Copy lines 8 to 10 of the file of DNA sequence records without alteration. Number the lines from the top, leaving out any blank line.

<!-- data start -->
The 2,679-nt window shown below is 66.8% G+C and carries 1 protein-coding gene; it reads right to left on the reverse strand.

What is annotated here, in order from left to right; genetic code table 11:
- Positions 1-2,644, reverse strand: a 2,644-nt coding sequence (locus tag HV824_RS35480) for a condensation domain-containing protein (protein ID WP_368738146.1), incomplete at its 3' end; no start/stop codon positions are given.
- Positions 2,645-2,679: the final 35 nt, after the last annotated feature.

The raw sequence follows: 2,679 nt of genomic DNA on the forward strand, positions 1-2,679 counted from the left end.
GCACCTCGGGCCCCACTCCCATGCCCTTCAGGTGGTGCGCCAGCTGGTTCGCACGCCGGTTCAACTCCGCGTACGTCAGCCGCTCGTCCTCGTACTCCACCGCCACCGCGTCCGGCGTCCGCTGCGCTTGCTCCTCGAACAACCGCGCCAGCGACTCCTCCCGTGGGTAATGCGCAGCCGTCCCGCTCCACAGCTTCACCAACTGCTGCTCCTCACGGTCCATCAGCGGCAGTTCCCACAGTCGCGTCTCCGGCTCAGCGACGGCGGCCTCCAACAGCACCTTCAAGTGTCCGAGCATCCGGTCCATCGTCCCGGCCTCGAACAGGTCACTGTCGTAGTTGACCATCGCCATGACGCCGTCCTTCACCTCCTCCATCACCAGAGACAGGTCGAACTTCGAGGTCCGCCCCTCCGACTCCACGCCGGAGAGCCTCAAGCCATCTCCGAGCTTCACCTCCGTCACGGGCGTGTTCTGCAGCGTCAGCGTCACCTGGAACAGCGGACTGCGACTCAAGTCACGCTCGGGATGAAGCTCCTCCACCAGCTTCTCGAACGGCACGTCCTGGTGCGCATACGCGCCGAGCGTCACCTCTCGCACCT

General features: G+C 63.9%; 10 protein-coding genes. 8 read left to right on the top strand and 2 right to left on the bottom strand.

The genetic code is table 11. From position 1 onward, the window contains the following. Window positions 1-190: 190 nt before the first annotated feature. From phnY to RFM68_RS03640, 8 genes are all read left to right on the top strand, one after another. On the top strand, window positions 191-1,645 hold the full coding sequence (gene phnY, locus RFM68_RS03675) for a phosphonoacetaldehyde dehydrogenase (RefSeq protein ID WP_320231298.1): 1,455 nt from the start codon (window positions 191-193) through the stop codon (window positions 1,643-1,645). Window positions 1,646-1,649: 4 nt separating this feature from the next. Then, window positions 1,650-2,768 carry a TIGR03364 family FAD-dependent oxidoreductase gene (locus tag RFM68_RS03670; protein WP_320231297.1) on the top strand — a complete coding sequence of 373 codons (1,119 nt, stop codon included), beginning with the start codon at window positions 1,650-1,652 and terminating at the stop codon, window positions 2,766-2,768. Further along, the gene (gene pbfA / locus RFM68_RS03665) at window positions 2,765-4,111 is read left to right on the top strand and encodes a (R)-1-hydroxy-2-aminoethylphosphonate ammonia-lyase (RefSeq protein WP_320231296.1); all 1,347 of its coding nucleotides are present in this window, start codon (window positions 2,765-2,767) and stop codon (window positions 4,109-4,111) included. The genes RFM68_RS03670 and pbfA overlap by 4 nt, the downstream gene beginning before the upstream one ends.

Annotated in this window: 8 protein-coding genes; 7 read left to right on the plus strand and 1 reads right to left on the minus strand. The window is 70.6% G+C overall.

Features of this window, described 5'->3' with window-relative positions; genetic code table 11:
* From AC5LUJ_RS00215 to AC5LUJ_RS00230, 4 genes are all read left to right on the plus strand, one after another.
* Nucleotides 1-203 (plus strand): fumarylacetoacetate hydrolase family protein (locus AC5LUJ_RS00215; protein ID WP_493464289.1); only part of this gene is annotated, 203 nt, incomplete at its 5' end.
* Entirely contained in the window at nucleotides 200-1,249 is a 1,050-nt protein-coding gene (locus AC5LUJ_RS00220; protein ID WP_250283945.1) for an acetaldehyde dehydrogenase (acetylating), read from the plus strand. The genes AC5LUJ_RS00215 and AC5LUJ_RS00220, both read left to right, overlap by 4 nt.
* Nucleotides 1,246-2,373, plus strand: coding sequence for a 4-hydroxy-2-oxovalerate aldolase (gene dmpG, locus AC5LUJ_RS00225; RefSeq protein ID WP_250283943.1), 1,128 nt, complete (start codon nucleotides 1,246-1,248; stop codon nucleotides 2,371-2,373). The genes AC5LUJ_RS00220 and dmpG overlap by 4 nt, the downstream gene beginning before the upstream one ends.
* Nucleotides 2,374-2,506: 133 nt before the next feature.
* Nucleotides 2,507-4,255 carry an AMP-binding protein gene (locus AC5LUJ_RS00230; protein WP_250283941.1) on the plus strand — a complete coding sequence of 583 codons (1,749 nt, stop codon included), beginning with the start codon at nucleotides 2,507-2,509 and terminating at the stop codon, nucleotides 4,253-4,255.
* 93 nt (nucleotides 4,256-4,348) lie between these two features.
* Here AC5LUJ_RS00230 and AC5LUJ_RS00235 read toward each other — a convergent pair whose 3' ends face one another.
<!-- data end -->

The genetic code is table 11. From position 1 onward, the window contains the following. Window positions 1-190: 190 nt before the first annotated feature. From phnY to RFM68_RS03640, 8 genes are all read left to right on the top strand, one after another. On the top strand, window positions 191-1,645 hold the full coding sequence (gene phnY, locus RFM68_RS03675) for a phosphonoacetaldehyde dehydrogenase (RefSeq protein ID WP_320231298.1): 1,455 nt from the start codon (window positions 191-193) through the stop codon (window positions 1,643-1,645). Window positions 1,646-1,649: 4 nt separating this feature from the next. Then, window positions 1,650-2,768 carry a TIGR03364 family FAD-dependent oxidoreductase gene (locus tag RFM68_RS03670; protein WP_320231297.1) on the top strand — a complete coding sequence of 373 codons (1,119 nt, stop codon included), beginning with the start codon at window positions 1,650-1,652 and terminating at the stop codon, window positions 2,766-2,768. Further along, the gene (gene pbfA / locus RFM68_RS03665) at window positions 2,765-4,111 is read left to right on the top strand and encodes a (R)-1-hydroxy-2-aminoethylphosphonate ammonia-lyase (RefSeq protein WP_320231296.1); all 1,347 of its coding nucleotides are present in this window, start codon (window positions 2,765-2,767) and stop codon (window positions 4,109-4,111) included. The genes RFM68_RS03670 and pbfA overlap by 4 nt, the downstream gene beginning before the upstream one ends.

Annotated in this window: 8 protein-coding genes; 7 read left to right on the plus strand and 1 reads right to left on the minus strand. The window is 70.6% G+C overall.

Features of this window, described 5'->3' with window-relative positions; genetic code table 11: